Plots of total phase change p in degrees for coherent reflection versus angle of incidence α in degrees for same situations as Fig. 17. Here and everywhere in the text our coefficients, etc., are for the E field for ⊥ (or−) case and for the H field for || (or+) case (i.e., we normalize all functions with respect to appropriate field component perpendicular to plane of incidence to facilitate using simple scalar notation). Corresponding to R=R|| at α=0, we now have pp||=180°, i.e., surface is “isotropically rough.” The fact that p||=0 precisely at α=45° is a consequence of neglecting quadrupole terms etc.; zero is also shifted for semi-ellipsoids, etc.

Fig. 19
Fig. 19

Plots of “forward” (o=i, specular direction) and backward (o=−i′, back toward source) differential scattering cross sections corresponding to Fig. 17 versus angle of incidence in degrees. Curves are based on σ=ρ|f(o,i)/k(1−Z)|2 of (90) and the explicit forms for hemispheres given in 1957 IRE paper.33 For perpendicular polarization [σ∝cos4α], one curve suffices for both forward and back scattering, but two are required for parallel polarization [σ||(f)∝(1−2 sin2α)2 and σ||(b)∝(1+sin2α)2]. The fact that σ||(f)=0 at α=45° is a consequence of neglecting quadrupole terms, etc., in the computations.

Fig. 20
Fig. 20

Analogous plots of coherent reflection coefficients of (87) versus angle of incidence α in degrees for model of “striated surface” consisting of fine perfectly conducting semicircles on ground plane. Symbols ⊥ and || stand for polarization perpendicular (−) and parallel (+), respectively, to plane of incidence (or parallel and perpendicular to axes of cylinders, respectively). Explicit forms for f required in Z are obtained from (58) and (60) for k a = k b = 1 2 and ρ / k = 1 2 (i.e., ρ a = 1 4, or average effective separation of centers equals two diameters as for Fig. 17). Note pair of R curves are similar to those of anisotropic lossy dielectric, i.e., values for the two polarizations are not equal for normal incidence. As for Fig. 17, the total scattering from unit area is given by (1−R) cosα=ρP.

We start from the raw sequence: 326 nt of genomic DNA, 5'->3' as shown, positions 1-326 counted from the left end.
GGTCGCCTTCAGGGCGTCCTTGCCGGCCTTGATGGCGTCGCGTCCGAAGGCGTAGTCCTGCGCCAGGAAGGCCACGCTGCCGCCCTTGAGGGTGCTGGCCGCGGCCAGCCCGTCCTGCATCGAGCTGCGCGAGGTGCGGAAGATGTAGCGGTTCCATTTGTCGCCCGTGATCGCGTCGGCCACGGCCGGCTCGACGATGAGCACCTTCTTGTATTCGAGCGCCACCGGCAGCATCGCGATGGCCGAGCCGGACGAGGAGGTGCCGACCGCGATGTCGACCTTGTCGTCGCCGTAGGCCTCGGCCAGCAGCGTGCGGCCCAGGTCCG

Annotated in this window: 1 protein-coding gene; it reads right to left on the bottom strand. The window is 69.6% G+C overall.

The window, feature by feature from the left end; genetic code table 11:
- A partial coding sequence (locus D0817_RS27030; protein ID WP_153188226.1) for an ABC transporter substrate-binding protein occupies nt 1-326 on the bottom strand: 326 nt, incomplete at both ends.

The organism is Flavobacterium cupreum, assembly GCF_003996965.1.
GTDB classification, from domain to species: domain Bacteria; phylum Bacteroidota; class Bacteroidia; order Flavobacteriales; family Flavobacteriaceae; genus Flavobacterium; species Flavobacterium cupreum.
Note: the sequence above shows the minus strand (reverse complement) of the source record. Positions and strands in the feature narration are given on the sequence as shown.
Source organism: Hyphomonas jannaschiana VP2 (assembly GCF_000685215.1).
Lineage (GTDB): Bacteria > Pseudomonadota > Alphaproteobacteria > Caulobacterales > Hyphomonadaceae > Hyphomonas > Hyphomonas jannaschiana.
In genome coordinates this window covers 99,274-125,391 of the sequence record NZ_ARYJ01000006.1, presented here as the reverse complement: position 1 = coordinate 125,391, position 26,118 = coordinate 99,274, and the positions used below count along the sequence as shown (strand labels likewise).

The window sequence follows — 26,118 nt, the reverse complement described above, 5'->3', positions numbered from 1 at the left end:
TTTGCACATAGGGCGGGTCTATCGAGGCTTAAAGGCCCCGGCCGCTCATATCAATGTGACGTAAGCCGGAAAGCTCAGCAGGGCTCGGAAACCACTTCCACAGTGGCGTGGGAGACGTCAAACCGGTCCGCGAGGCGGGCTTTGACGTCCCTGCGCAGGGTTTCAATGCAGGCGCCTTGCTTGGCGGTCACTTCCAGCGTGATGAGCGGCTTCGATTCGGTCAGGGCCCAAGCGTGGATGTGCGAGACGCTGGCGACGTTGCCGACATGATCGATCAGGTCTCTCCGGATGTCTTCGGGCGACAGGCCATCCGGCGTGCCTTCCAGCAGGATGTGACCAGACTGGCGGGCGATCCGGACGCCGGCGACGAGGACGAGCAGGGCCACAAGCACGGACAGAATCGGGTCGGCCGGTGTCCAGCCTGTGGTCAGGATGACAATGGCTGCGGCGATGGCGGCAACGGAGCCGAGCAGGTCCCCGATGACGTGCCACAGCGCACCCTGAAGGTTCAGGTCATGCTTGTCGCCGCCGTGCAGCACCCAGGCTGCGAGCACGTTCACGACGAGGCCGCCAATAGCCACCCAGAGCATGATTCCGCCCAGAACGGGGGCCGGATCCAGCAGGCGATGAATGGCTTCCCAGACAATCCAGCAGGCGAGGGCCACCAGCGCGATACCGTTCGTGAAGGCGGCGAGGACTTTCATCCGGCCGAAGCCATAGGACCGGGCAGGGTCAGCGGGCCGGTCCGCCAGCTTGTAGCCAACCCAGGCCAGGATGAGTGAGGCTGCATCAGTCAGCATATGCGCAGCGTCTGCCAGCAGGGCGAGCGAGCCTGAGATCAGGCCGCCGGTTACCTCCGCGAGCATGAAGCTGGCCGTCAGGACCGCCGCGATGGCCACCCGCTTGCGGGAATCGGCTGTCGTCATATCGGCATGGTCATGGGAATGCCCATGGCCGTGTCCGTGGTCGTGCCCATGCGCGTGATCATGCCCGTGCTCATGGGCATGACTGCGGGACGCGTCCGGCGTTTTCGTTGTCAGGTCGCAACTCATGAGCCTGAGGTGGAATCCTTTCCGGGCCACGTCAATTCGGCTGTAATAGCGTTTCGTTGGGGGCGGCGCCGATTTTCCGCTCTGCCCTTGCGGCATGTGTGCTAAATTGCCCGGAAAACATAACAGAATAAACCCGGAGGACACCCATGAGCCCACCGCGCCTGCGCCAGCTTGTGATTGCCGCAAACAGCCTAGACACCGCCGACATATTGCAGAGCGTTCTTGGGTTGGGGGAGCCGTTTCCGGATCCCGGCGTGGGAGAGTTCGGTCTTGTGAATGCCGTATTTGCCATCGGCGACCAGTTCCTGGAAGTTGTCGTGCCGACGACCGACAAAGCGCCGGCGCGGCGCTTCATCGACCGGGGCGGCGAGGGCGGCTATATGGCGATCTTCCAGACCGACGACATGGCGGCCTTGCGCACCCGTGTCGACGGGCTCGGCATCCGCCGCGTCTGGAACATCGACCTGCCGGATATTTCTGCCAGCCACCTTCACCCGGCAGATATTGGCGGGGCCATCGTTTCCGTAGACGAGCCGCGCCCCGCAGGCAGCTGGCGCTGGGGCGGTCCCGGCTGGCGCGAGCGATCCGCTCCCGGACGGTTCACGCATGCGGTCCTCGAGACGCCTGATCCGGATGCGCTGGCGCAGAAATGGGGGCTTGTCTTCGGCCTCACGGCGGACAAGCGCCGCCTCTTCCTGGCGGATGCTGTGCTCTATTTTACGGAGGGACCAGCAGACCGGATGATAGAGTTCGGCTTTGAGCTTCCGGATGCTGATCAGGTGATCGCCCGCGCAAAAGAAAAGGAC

Fig. 21
Fig. 21

Phase curves corresponding to Fig. 20. Curves differ essentially from those of Fig. 18 in that now at α=0, pp||≠180° (“anisotropic rough surface”). As for Fig. 18, the fact that p||=0 at α=45° is a consequence of neglect of quadrupole terms, etc., for semicircle. From (58) and (88), we see that for semi-ellipses we have tanp||∝Im f+α[b−(a+b) sin2α] (plus quadrupole terms,24 etc.); to present order, p||=0 when sin2α=b/(a+b). (Details for elliptic cylinders were given by Burke and Twersky, “On scattering and reflection of waves by elliptically striated surfaces,” Washington Meeting of URSI, May 1960).

Fig. 22
Fig. 22

Forward (θ=α) and backward (θ=−α) differential scattering cross sections σ=(2ρ/πk)|jα, πα)/(1−Z)|2 corresponding to Fig. 20. The present σ’s are proportional to the respective angular factors cited for Fig. 19 and thus show essentially the same gross features. As for Fig. 19 the zero of σ||(f) at α=45° is a consequence of neglecting quadrupole terms, etc., in computations. As for (21), location of zero for elliptic semicylinders is given by sin2α=b/(a+b).

Fig. 23
Fig. 23

Schematic for scattering of plane wave by a slab region of scatterers.

Fig. 24
Fig. 24

Plots of coherent coefficients of (130) for slab of thickness d. Right-hand scale gives phase change

Fig. 25
Fig. 25

Plots of the coherent scattered field C=e−2β, the forward scattered incoherent field I=q(1−e−2β) for q = 1 2, the total forward scattered field T=C+I, and the “optical noise” I/C for the parameters of Fig. 24.

Fig. 26
Fig. 26

Large-scale dynamical model of “compressible gas” whose molecules are 1.5-in. diam. styrofoam spheres; gas was designed to provide controlled “random distribution” for microwave measurements. (A five-minute movie for different concentrations of spheres was shown at the OSA meeting.)

Fig. 27
Fig. 27

Large-scale dynamical model of “gas” of 1 32 -in . Lucite sphere “molecules.” (Recessed cell on back face of gas-container near base holds polonium rod to ionize air and prevent build up of static charge by friction; model of Fig. 26 has similar, longer rod.)